Okay, one last political thing. In the wee hours before yesterday's inauguration, a genius prankster named Alex Zecca reportedly covered every "Bush" street sign from downtown to the Marina with a sticker that said "Obama." I heard about it when I got into work, but missed the chance to see it for myself. Luckily, Vanessa Naylon saw it happen. Awesome.
Our challenges may be new. The instruments with which we meet them may be new. But those values upon which our success depends — hard work and honesty, courage and fair play, tolerance and curiosity, loyalty and patriotism — these things are old. These things are true. They have been the quiet force of progress throughout our history. What is demanded then is a return to these truths. What is required of us now is a new era of responsibility — a recognition, on the part of every American, that we have duties to ourselves, our nation, and the world, duties that we do not grudgingly accept but rather seize gladly, firm in the knowledge that there is nothing so satisfying to the spirit, so defining of our character, than giving our all to a difficult task.This is the price and the promise of citizenship.…So let us mark this day with remembrance, of who we are and how far we have traveled. In the year of America's birth, in the coldest of months, a small band of patriots huddled by dying campfires on the shores of an icy river. The capital was abandoned. The enemy was advancing. The snow was stained with blood. At a moment when the outcome of our revolution was most in doubt, the father of our nation ordered these words be read to the people:"Let it be told to the future world…that in the depth of winter, when nothing but hope and virtue could survive…that the city and the country, alarmed at one common danger, came forth to meet [it]."America. In the face of our common dangers, in this winter of our hardship, let us remember these timeless words. With hope and virtue, let us brave once more the icy currents, and endure what storms may come. Let it be said by our children's children that when we were tested we refused to let this journey end, that we did not turn back nor did we falter; and with eyes fixed on the horizon and God's grace upon us, we carried forth that great gift of freedom and delivered it safely to future generations.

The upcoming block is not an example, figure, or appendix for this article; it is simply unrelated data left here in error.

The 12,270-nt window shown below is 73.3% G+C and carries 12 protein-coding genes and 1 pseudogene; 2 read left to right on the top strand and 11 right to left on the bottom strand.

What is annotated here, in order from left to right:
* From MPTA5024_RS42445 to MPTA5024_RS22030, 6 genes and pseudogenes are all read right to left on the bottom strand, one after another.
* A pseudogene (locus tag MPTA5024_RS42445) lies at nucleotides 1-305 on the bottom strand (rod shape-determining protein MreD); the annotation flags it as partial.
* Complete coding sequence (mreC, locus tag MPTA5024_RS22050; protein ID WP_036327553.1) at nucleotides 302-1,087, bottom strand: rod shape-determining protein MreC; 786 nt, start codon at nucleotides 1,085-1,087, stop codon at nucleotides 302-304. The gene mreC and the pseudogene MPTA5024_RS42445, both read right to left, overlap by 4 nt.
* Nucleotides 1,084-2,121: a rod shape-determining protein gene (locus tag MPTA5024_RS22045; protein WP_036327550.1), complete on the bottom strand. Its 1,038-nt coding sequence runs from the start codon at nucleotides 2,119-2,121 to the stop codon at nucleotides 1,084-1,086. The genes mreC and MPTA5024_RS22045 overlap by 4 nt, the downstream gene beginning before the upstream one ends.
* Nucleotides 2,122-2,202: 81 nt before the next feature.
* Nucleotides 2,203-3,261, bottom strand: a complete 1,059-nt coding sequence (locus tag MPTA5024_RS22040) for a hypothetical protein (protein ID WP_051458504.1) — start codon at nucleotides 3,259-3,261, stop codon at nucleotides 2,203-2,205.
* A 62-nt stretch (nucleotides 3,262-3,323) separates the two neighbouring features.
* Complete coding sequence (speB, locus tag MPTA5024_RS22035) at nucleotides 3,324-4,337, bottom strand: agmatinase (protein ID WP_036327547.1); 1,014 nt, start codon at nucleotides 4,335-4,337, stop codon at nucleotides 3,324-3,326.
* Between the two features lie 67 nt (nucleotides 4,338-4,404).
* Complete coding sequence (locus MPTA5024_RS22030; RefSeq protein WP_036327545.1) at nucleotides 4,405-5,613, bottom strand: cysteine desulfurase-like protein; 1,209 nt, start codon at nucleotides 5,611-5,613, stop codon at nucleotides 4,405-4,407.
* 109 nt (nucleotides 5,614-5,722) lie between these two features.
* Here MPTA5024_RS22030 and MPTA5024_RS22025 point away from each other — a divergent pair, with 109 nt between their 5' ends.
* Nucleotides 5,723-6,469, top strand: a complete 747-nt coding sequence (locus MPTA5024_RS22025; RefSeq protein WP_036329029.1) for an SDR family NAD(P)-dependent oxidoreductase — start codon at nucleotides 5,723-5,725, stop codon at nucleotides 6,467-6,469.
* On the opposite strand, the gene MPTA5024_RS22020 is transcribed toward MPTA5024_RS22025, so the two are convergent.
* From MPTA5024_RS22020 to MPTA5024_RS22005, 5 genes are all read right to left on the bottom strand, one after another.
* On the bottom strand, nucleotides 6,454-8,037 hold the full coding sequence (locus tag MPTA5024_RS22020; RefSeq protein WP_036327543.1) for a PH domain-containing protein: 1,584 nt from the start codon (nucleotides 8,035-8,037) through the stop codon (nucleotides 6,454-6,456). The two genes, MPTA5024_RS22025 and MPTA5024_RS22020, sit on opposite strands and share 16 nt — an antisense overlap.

Read the whole dang thing. It's just as impressive in text as it was in voice.
(The title is from a poet named Tao Lin in a collection called this emotion was a little e‑book).The Internet is like a small town, especially when there's something to disagree about. Recently, some of my favorite Internet citizens got into it over Obama's decision to have poetry at his inauguration.I've always liked George Packer, the New Yorker's man on the ground in the early days of Iraq. I devoured his book about the first year of the occupation, The Assassins' Gate. It tells the stories of a few Iraqis who put their necks on the line to support us when we arrived in 2003, and it comes to mind whenever a conversation turns to the need to find a way out of Iraq. I also read his blog, Interesting Times. He's the kind of journalist who always does his homework, which made it all the more puzzling when he somewhat flippantly criticized Barack Obama's decision to ask Elizabeth Alexander to read a poem at his inauguration:
For many decades American poetry has been a private activity, written by few people and read by few people, lacking the language, rhythm, emotion, and thought that could move large numbers of people in large public settings … [Ed.: Ouch.] … Obama's Inauguration needs no heightening. It'll be its own history, its own poetry.
Ouch. A blanket dismissal? The activity of "a few people?" I started writing a response to this, but Ta-Nehisi Coates of The Atlantic beat me to it. His blog rules. He called out Packer for being prematurely judgmental, and suggested that perhaps hip-hop lyrics were suitably rhythmic and emotive for the occasion. Yes.Lo and behold, Packer just posted what amounts to an apology, and he does so in the best way, comparing the current poetry scene to the NBA in the 1970s:
Contemporary American poetry has too many mansions to be summed up under a throwaway phrase like "private activity.â€ Its multitude of schools and forms is like the N.B.A. in the nineteen-seventies, when there was no dominant team but a confused contest of warring tribes. And I should have read more of Alexander's work than appears on her Web site, and more carefully, before expressing skepticism that she'll be equal to the occasion on January 20th.
So, the real question is: Who will be the David Stern of 21st century American poetry? Chris Fischbach, I'm looking at you.